This page gives an overview of the existing types of coastal profiles around the world. Their classification, as given below, is based on the material present at the specific location and size of the water bodies at the location. The wave and wind conditions are related to the size of water body present and the wind and wave climate at the location. Several characteristics of the coastal profiles are mentioned. Links to articles with a detailed description of a coastal profile can be found in the see also paragraph.
 
 
 
The [[theoretical equilibrium profile]] is often recognised in the real coastal profiles, but deviations often occur due to variations in the seabed material and the presence of bars and due to the influence of tide, etc. Another reason can be that the actual profile has not yet reached the [[equilibrium profile|equilibrium shape]], which is important information in relation to the analysis of the predominant processes at a specific site. Rocky coastlines that exist adjacent to littoral coastal profiles have only a minor influence on the coastal profile but may have a major influence on the shape and stability of the shoreline.
 

Revision as of 14:19, 19 January 2009

Bathymetry from inverse wave refraction

Bathymetry of area of investigation acquired by multibeam echosounder.

It is possible to determine the bathymetry of a certain area using radar data. On the Island of Sylt at the German Bight Coast, measurements are done during storm conditions. This data is processed based on inversion of the non-linear and linear wave theory. More about the area of investigation, data processing, result and discussion of the results can be found in the article.

The determination of the bathymetry in coastal environments by utilizing the ocean wave-shoaling photographic imagery, and the observed reduction of ocean wave phase speed with decreased water depth, is used since the WW-II (Williams 1946)[1]. The last decade, with the expansion of different ground based instrumentations, mainly radar and video imagery, for the observation of the sea surface and the exponential increase of the computational power, several methodologies for the bathymetry reckoning have been published, e.g. Bell 1999[2], Seemann et al. 1999[3], Stockdon and Holman 2000[4], Dankert 2003[5], Bell et al. 2004[6], Catalan and Haller 2008[7], Senet et al. 2008[8]. The core of the previously mentioned methods is the inversion of the wave characteristics by assuming the validity of linear or non-linear models for the propagation of the wavefield over uneven sea bottom.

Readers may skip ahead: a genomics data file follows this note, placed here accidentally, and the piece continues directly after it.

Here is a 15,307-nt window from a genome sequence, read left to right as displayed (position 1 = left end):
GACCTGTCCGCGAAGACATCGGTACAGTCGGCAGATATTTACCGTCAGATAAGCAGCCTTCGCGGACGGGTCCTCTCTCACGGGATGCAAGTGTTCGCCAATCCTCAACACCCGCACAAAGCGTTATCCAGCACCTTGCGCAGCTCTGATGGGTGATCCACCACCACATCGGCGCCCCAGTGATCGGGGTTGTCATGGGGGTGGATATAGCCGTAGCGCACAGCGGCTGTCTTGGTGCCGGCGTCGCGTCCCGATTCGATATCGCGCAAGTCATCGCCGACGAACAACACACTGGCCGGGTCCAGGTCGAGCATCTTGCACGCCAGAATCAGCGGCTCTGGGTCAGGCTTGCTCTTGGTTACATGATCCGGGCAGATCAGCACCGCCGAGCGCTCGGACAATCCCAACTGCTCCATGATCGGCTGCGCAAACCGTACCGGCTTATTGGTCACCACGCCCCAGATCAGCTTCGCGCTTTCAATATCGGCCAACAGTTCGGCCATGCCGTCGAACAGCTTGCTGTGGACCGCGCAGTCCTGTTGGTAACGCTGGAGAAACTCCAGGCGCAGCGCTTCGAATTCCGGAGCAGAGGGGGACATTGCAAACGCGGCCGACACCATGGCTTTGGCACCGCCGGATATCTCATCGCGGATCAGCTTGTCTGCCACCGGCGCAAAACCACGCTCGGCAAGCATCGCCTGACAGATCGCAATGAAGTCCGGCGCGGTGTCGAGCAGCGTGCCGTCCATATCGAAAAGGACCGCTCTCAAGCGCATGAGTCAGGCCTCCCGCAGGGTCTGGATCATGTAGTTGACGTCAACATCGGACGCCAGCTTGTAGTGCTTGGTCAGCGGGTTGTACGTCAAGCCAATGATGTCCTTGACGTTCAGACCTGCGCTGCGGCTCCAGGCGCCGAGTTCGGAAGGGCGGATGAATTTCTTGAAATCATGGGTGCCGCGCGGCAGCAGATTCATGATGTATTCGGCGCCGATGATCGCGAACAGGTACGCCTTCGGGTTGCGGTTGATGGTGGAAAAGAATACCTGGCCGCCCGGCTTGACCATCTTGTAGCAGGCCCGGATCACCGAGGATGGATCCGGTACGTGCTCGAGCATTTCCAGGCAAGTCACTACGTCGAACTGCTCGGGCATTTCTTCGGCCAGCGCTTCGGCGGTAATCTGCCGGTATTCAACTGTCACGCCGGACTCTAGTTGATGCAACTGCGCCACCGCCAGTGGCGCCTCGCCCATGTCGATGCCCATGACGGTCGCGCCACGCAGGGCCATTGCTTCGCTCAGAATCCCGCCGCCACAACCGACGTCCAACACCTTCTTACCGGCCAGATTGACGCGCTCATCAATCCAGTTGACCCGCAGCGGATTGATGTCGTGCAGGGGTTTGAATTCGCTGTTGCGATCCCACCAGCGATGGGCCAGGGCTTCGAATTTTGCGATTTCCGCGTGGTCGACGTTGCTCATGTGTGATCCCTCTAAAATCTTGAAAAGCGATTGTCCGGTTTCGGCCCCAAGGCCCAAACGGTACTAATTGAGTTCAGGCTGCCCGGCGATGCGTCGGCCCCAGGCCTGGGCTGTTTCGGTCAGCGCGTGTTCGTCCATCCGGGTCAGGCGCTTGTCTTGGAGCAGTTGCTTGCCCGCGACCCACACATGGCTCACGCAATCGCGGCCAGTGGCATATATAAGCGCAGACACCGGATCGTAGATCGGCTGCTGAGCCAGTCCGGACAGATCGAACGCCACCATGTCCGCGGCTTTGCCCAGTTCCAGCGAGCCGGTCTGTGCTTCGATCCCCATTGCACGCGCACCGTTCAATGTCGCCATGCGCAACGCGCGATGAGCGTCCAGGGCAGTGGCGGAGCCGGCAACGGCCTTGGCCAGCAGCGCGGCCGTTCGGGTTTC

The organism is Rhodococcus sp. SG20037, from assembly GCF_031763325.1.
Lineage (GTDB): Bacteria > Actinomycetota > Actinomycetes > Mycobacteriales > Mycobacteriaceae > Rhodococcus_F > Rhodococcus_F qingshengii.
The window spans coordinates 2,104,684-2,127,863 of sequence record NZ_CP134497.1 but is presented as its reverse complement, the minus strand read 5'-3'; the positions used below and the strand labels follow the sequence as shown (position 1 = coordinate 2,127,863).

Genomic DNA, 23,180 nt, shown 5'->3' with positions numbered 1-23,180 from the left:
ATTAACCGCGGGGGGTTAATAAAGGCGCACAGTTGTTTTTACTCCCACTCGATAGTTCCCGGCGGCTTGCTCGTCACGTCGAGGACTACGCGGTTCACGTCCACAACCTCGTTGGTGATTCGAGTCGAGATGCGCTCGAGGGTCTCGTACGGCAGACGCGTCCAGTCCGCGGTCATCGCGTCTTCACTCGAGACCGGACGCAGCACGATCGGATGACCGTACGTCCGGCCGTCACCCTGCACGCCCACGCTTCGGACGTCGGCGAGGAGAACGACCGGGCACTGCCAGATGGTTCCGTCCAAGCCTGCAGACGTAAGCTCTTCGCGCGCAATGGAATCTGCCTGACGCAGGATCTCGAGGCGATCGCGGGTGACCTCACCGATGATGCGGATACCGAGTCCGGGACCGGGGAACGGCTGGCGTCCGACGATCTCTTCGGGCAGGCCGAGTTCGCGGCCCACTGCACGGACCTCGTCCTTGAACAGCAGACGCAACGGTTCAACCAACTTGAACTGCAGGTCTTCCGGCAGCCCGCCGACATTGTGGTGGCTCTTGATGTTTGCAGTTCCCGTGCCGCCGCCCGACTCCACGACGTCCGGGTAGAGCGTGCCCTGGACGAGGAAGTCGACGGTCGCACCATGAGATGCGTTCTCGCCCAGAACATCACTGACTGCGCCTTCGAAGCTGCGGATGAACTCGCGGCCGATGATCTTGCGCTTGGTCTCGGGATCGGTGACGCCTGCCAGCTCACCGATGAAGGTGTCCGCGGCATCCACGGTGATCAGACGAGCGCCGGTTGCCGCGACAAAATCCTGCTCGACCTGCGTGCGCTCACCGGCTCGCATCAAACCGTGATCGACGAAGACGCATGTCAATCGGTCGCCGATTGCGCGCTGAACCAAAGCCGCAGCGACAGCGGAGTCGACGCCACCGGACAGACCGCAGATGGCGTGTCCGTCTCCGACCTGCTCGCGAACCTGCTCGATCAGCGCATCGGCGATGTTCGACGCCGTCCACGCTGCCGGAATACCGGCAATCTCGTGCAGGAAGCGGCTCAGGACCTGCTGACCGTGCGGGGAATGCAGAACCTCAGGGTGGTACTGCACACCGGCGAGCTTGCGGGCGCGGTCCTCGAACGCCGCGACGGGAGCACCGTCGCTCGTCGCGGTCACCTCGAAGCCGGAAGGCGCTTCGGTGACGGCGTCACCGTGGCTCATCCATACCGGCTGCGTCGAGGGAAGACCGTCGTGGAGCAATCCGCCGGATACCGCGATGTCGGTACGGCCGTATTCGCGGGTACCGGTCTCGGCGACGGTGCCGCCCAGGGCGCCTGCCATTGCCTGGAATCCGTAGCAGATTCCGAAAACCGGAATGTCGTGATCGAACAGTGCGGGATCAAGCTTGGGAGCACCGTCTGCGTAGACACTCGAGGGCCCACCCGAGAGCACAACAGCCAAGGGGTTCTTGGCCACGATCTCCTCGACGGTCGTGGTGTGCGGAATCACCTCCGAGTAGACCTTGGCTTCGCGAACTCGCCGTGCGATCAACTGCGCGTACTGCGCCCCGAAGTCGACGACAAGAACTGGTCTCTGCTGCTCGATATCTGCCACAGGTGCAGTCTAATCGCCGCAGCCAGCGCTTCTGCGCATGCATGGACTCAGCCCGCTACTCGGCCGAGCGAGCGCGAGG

In the present investigation, twelve hourly radar datasets acquired during storm conditions are analyzed by two methods: The non-linear method of Bell et al. 2004[6] (henceforth BW04), which is based on the inversion of the non-linear wave dispersion equation of Hedges (1976)[9] and the Dispersive Surface Classificator (henceforth DiSC08), Senet et al. 2008[8], which is based on the inversion of the linear wave theory. The results are validated as bathymetric retrieving instruments and the two wave propagation theories are compared about their sensitivity to the local bathymetric relief. The two methods are compared under the assumption of fundamentally similar implemented algorithms.
  1. Williams, W.W. 1946, The determination of gradients of enemy-held beaches. Geographical Journal 107, 76–93.
  2. P. Bell 1999, Shallow water bathymetry derived from an analysis of x-band radar images of waves, Coastal Engineering 3-4, pp. 513-527.
  3. Seemann J., C. Senet, H. Dankert, Hatten, H., Ziemer, F. 1999, Radar image sequence analysis of inhomogeneous water surfaces, in proc. of the SPIE'99 Conference - Applications of Digital Image Processing XXII. vol. 3808, pp. 536-546.
  4. Stockdon, H.F., Holman, R.A. 2000, Estimation of wave phase speed and nearshore bathymetry from video imagery. Journal of Geophysical Research 105 (C9), pp. 22015–22033.
  5. Dankert, H. 2003, Retrieval of Surface-Current Fields and Bathymetries using Radar-Image Se-quences, International Geoscience and Remote Sensing Symposium, Toulouse, France.
  6. 6.0 6.1 Bell, P., J. Williams, S. Clark, B. Morris and A. Vila-Concejo 2004, Nested Radar Systems for Remote Coastal Observations, Journal of Coastal Research SI39, pp. 483-487.
  7. Catalan, P.A. and Haller, M.C., 2008, Remote sensing of breaking wave phase speeds with ap-plication to non-linear depth inversions. Coastal Engineering, 55(1), pp. 93-111.
  8. 8.0 8.1 Senet, C. M., J. Seemann, S. Flampouris, F. Ziemer 2008, Determination of Bathymetric and Current Maps by the Method DiSC Based on the Analysis of Nautical X–Band Radar-Image Se-quences of the Sea Surface, IEEE Transaction on Geoscience and Remote Sensing 46(7), pp.1-9.
  9. Hedges, T.S. 1976, An empirical modification to linear wave theory, Proc. Inst. Civ. Eng., 61, pp. 575-579.